Inclusive design

From Wikipedia, the free encyclopedia
Jump to navigation Jump to search

Inclusive design is a design process (not restricted to interfaces or technologies) in which a product, service or environment is optimized for a specific user with specific needs. Usually, this user is an extreme user, meaning that this user has specific needs that are sometimes overseen with other design processes. By focusing on the extreme users, Inclusive design will enable them to be able to use it, while a lot of users that are having (temporary) similar needs will also be covered.[1]

Inclusive design and Universal design[edit]

Both Inclusive design and Universal design have as a goal to make a product, service or environment more inclusive, meaning that a wider diversity of people can make (easy) use of it. One of the differences is that universal design is mostly used in the built environment and product design to make sure that the building or product is accessible for different groups of disabilities. Inclusive design is mostly used in Digital design and tries to overcome grouping disabilities but looks at individuals with their needs, desires, and abilities. [2].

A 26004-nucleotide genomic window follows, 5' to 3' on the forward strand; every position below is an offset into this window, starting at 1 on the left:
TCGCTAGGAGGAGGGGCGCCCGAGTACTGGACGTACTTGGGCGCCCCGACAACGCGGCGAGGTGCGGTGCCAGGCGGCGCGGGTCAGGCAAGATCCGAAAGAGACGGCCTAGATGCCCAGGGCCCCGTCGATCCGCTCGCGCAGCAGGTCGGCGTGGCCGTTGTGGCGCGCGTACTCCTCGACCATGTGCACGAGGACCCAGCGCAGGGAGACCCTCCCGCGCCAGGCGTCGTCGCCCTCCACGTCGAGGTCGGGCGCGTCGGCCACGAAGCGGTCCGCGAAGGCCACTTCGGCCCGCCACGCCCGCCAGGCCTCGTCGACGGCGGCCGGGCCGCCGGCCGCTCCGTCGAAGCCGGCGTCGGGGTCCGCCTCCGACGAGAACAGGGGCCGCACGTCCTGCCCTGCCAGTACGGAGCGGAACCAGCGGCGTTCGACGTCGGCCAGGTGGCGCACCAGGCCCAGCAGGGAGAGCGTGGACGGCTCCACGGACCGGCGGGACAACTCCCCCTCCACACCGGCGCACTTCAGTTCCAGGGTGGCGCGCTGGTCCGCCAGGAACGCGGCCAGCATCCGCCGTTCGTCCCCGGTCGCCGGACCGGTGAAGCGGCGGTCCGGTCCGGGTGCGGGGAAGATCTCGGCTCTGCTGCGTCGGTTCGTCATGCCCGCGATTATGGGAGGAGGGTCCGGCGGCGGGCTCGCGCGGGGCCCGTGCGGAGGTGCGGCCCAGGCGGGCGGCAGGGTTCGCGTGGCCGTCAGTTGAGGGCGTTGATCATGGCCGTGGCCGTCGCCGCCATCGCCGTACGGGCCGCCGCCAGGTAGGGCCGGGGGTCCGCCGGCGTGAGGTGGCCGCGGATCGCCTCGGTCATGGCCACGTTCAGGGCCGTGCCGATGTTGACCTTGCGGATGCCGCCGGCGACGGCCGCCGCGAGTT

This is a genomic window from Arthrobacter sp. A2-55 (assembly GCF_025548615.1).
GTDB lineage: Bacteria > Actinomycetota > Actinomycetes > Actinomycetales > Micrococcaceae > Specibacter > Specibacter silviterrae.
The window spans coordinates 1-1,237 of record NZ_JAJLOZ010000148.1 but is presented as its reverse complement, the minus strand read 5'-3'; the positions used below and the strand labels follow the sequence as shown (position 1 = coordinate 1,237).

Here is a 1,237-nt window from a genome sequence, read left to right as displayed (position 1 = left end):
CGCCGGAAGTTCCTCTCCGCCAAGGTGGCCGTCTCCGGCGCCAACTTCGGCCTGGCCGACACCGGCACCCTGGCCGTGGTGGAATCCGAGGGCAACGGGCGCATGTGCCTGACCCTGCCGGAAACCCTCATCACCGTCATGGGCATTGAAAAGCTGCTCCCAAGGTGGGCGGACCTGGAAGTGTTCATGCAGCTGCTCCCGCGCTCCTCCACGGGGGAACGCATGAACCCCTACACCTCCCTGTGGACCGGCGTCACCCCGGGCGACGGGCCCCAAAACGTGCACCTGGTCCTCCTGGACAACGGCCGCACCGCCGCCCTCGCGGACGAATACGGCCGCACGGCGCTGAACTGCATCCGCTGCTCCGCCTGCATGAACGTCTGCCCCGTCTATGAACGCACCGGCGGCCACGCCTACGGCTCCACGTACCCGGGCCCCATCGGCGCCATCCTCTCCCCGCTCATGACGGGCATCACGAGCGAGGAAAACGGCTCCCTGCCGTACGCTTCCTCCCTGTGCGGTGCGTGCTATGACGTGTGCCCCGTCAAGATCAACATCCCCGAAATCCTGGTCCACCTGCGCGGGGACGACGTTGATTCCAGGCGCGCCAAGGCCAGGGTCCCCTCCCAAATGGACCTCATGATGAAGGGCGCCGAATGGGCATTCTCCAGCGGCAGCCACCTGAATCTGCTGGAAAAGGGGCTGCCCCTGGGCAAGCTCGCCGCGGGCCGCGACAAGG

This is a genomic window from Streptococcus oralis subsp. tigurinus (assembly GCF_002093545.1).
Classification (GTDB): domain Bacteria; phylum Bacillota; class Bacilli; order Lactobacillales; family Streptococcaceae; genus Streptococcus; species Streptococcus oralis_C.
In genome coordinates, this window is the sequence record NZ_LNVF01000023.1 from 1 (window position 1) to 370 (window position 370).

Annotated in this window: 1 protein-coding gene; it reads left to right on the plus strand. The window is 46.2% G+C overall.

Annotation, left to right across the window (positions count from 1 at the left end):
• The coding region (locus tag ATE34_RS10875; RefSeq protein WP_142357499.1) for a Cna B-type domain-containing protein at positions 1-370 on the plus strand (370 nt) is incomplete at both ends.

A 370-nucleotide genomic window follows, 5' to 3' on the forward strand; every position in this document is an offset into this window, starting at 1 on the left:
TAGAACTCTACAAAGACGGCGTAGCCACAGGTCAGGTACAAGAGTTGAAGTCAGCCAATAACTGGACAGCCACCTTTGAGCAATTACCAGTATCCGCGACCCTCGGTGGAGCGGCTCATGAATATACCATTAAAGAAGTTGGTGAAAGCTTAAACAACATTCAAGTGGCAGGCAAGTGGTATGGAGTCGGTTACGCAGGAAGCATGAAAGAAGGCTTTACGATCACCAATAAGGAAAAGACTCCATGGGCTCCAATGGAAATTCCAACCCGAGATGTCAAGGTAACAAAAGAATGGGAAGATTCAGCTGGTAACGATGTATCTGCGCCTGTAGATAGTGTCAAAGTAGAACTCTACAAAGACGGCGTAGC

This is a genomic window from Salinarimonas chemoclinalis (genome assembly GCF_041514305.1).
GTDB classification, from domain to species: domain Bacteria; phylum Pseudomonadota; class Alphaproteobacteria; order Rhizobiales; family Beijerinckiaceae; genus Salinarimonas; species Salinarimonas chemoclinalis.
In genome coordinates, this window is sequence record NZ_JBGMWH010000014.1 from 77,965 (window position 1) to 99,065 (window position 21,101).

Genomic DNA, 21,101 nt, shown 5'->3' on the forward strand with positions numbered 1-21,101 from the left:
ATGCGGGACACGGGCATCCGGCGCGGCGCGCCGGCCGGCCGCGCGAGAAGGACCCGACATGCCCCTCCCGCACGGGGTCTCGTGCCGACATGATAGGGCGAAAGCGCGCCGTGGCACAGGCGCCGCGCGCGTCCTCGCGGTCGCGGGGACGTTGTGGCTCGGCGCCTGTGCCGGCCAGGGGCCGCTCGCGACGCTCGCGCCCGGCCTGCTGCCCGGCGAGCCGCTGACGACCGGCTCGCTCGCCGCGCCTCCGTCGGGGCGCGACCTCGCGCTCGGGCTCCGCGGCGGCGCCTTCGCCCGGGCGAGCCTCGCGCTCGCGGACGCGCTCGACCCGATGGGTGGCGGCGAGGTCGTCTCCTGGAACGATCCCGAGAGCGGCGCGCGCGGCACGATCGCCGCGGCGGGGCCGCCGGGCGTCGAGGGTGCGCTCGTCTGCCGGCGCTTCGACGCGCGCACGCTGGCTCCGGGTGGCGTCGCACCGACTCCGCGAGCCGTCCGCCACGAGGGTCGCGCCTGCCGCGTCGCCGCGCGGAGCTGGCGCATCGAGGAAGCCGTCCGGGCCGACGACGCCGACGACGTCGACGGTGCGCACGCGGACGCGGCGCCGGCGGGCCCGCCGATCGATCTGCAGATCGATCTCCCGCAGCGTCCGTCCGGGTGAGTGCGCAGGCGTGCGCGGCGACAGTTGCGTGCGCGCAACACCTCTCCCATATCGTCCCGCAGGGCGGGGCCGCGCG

Steps to inclusive design[edit]

Here are steps that are typical to inclusive design: [3]

  1. Recognize exclusion:
  2. Solve for one, extend to many.
  3. Learn from diversity.

See also[edit]


References[edit]

  1. ^ "What is inclusive design?". www.inclusivedesigntoolkit.com. Retrieved 2019-05-24.
  2. ^ "inclusive design research centre OCAD University, What is inclusive design". idrc.ocadu.ca.
  3. ^ "Inclusive Design". www.microsoft.com.

Further reading[edit]